Planetary health encourages us to find deeper meaning in our relationship with the earth.
How we can learn to measure the planet’s health
As climate change accelerates, so does our understanding of how to take care of the planet. Although concepts like recycling and renewable energy remain ever-important, planetary health encourages us to find deeper meaning in our relationship with the earth. After all, a healthy planet is necessary for sustaining human life, from the food we eat to our mental and social well-being.
It’s become more apparent that planetary health is a critical component of living cohesively with the natural world. “Planetary health” is a term that measures human well-being against the earth’s well-being. While we’ve made great strides to increase life expectancy, reduce poverty and build a robust health care system, much of this success has simultaneously exploited essential resources.
These issues can be seen with regard to climate change — human behaviors have exacerbated global warming, bringing extreme weather events and rising sea levels. Humans become more susceptible to diseases when flooding occurs. Food production also falters amid prolonged droughts and heat waves. These climate challenges have affected many people living in vulnerable parts of the world.
Industrialization and urbanization have certainly improved our quality of life; however, the reliance on fossil fuels has simultaneously increased air pollution. In 2019, air pollution was responsible for 6.7 million deaths globally. Cost constraints have slowed the transition to widespread renewable energy implementation. One solution could be to issue a wealth tax on high earners to raise money for renewables, making it more equitable for everyone.
The same can be said for the natural resources we overconsume for our goods and services. For every resource we extract by polluting the earth — for example, mining — restoring land to its former state will ensure sustainable, clean water resources for future generations.
Turning the other cheek at the planet is no longer an option. That means analyzing, setting policies and encouraging behaviors that minimize over-burdening natural resources. Planetary health aims to promote reflection on what it means to live beyond our means and shift the focus toward living within the balance of the natural world.
Addressing human impacts on the planet
Measuring the planet’s health enables us to address our environmental impacts more easily and adopt new norms. Planetary health addresses ways to collectively improve the economy, education system, health services and food security within ecological limits.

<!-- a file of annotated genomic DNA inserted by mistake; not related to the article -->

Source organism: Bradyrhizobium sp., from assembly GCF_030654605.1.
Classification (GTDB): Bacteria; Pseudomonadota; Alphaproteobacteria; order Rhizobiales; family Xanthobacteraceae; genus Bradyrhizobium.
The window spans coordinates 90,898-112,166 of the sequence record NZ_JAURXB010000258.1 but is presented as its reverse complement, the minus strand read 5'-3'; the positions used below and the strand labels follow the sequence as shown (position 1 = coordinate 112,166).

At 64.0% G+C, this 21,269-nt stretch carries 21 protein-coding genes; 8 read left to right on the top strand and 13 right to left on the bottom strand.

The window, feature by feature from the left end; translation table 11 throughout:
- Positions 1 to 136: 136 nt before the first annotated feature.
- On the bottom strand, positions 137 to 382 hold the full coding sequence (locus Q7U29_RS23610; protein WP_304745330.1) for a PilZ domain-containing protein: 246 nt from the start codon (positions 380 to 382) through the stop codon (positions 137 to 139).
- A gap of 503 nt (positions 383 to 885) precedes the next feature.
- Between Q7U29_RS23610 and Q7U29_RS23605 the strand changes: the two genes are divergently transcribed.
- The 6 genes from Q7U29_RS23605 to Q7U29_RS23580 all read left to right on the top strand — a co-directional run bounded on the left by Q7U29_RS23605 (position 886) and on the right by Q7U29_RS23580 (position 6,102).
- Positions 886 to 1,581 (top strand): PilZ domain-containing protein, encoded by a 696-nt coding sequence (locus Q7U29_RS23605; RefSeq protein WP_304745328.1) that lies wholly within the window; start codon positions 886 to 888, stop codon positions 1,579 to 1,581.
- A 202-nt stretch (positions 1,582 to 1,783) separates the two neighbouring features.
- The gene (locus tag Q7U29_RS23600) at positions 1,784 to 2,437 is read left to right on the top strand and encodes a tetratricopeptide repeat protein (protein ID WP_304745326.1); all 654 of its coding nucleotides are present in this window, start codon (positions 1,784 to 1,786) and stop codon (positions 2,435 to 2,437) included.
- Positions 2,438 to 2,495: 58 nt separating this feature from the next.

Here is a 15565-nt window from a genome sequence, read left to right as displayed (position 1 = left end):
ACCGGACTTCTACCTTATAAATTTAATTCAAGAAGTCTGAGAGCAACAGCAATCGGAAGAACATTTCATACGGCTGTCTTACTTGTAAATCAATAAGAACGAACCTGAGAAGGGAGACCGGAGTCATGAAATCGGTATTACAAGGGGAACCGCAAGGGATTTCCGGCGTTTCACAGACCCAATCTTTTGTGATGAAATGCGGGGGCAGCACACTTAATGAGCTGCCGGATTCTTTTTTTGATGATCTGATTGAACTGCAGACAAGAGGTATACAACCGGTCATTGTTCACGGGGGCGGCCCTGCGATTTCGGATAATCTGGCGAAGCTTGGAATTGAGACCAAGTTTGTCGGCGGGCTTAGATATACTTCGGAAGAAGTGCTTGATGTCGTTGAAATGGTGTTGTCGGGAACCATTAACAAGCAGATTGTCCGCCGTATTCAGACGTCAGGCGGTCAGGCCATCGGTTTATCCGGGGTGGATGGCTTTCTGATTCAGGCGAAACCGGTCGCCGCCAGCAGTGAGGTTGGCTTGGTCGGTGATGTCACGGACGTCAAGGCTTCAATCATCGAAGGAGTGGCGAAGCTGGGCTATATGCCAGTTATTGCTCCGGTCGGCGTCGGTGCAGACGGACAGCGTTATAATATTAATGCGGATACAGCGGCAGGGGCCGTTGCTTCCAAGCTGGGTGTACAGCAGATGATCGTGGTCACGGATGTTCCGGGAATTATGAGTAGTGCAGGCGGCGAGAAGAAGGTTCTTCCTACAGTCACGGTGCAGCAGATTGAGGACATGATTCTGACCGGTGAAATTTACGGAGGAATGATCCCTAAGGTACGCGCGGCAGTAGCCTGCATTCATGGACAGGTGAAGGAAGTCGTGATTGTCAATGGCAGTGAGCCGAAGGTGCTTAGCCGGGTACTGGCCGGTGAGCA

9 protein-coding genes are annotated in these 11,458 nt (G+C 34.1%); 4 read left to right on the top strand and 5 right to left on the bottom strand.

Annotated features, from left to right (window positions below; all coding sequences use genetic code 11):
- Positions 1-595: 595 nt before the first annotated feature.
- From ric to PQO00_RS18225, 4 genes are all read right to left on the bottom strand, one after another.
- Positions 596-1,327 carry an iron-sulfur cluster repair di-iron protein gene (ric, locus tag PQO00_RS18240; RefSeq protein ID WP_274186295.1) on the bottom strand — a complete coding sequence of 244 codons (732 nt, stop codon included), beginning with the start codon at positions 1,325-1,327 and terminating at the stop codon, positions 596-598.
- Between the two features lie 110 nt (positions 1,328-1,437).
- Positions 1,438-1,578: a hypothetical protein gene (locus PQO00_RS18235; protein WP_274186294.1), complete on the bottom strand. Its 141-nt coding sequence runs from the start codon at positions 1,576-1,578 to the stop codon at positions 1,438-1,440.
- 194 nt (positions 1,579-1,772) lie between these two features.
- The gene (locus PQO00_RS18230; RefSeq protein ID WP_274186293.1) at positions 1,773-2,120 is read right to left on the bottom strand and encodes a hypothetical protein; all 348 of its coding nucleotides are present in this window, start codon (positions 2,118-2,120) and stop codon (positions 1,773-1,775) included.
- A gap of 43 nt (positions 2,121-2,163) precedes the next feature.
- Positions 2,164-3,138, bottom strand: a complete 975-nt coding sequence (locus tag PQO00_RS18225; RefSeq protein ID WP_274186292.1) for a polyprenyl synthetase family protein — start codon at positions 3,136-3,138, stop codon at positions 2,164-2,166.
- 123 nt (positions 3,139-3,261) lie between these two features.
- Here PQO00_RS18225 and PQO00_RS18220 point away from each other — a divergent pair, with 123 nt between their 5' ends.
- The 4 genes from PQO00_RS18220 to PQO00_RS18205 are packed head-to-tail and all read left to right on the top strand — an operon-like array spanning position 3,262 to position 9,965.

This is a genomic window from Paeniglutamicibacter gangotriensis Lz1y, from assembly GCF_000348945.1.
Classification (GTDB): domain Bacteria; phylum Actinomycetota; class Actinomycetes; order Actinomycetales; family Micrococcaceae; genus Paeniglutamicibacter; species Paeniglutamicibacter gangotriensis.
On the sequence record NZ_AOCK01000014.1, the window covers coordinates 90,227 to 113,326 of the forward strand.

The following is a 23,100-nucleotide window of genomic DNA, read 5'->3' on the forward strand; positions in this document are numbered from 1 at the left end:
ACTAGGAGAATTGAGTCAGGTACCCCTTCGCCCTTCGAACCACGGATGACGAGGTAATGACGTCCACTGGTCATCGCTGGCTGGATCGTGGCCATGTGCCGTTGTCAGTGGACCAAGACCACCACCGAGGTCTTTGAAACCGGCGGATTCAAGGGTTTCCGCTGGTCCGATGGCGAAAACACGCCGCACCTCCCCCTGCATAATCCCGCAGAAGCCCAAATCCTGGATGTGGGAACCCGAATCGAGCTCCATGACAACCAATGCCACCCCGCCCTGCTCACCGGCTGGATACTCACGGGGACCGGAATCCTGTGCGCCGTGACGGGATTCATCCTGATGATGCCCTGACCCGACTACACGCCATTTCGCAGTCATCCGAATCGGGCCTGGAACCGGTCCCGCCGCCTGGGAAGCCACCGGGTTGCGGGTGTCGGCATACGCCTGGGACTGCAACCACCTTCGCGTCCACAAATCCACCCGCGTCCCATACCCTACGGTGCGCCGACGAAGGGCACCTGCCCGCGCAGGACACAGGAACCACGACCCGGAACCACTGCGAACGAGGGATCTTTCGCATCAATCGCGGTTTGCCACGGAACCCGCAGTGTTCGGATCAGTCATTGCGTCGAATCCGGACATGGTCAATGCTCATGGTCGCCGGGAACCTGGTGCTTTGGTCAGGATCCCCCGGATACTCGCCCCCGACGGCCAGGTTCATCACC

One of the first components of a healthy environment seeks to understand consumerism and the adoption of eco-friendly purchasing habits. When considering planetary health, economists look at behavioral economics to understand why humans behave a certain way and how learning by doing can alter those behaviors.
Humans tend to follow social norms. That’s why it’s best to give people a choice to adopt sustainable buying practices on their terms. Doing so allows them to act on individual interests. However, policies derived from planetary health metrics can encourage a more eco-conscious economy.
Environmental education is similarly important as it is another way we’re learning to measure the planet’s health. Although many schools offer environmental science curriculums, a standard planetary health education is a crucial first step to transforming and promoting eco-consciousness in today’s youth.
Planetary health education should comprise cultural ideologies regarding our relationship with the earth. Students will learn to better meet future environmental and restoration challenges by delving into indigenous wisdom and diverse sustainability practices.
The planet health is our health too
Planetary health is intricately tied to human health. Increasing global populations have imposed more significant challenges to sanitation and hygiene. Currently, water scarcity affects nearly 1.6 billion people as cities struggle to provide enough water to meet demand.
Water scarcity and poor sanitation drive disease, putting increasing pressure on limited health care systems. The study of planetary health should ultimately focus on redefining health care amid socio-environmental barriers and inequalities, such as political interventions, wealth and accessibility.
A sustainable future is possible with a more environmentally aware public health system. Reducing air pollution, transitioning toward sustainable farming and preventing water contamination are necessary measures for decreasing epidemiological risks.
The field of planetary health is also crucial for addressing our food system. The agricultural sector is known for producing high global emissions. Livestock production accounts for 57% of agricultural greenhouse gases, including toxic methane.
Promoting a planetary health diet would require cutting global meat and sugar consumption in half and eating more fresh produce, legumes and nuts. Studies suggest that plant-based eating could prevent around 11 million early deaths annually — up to a 23.6% reduction from today’s numbers.
Everyone bears personal responsibility for maintaining a healthy planet. If we utilize our environmental resources, we need to do so sustainably. Rather than see ourselves as separate from the natural world, we should remember that we are part of it.